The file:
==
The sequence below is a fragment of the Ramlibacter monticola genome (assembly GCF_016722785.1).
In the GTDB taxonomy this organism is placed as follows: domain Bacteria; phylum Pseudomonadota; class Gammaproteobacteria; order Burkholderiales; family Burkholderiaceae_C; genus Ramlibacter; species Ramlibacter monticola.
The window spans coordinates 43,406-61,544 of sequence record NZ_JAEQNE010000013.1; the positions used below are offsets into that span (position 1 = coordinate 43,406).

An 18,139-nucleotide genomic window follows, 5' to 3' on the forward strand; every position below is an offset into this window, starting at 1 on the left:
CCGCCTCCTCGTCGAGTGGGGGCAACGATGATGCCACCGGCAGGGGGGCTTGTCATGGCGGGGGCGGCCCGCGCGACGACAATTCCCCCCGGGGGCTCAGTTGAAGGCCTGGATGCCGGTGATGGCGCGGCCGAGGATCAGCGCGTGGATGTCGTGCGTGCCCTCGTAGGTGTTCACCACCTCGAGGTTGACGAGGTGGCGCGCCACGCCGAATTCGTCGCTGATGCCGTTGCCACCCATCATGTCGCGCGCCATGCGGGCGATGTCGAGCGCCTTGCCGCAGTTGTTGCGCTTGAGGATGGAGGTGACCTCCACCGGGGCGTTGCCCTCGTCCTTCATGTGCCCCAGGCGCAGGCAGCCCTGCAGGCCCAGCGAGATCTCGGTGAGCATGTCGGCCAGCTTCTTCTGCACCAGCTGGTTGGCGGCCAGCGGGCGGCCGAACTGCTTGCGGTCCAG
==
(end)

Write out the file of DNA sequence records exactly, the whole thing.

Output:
The sequence below is a fragment of the Ramlibacter monticola genome (assembly GCF_016722785.1).
In the GTDB taxonomy this organism is placed as follows: domain Bacteria; phylum Pseudomonadota; class Gammaproteobacteria; order Burkholderiales; family Burkholderiaceae_C; genus Ramlibacter; species Ramlibacter monticola.
The window spans coordinates 43,406-61,544 of sequence record NZ_JAEQNE010000013.1; the positions used below are offsets into that span (position 1 = coordinate 43,406).

An 18,139-nucleotide genomic window follows, 5' to 3' on the forward strand; every position below is an offset into this window, starting at 1 on the left:
CCGCCTCCTCGTCGAGTGGGGGCAACGATGATGCCACCGGCAGGGGGGCTTGTCATGGCGGGGGCGGCCCGCGCGACGACAATTCCCCCCGGGGGCTCAGTTGAAGGCCTGGATGCCGGTGATGGCGCGGCCGAGGATCAGCGCGTGGATGTCGTGCGTGCCCTCGTAGGTGTTCACCACCTCGAGGTTGACGAGGTGGCGCGCCACGCCGAATTCGTCGCTGATGCCGTTGCCACCCATCATGTCGCGCGCCATGCGGGCGATGTCGAGCGCCTTGCCGCAGTTGTTGCGCTTGAGGATGGAGGTGACCTCCACCGGGGCGTTGCCCTCGTCCTTCATGTGCCCCAGGCGCAGGCAGCCCTGCAGGCCCAGCGAGATCTCGGTGAGCATGTCGGCCAGCTTCTTCTGCACCAGCTGGTTGGCGGCCAGCGGGCGGCCGAACTGCTTGCGGTCCAG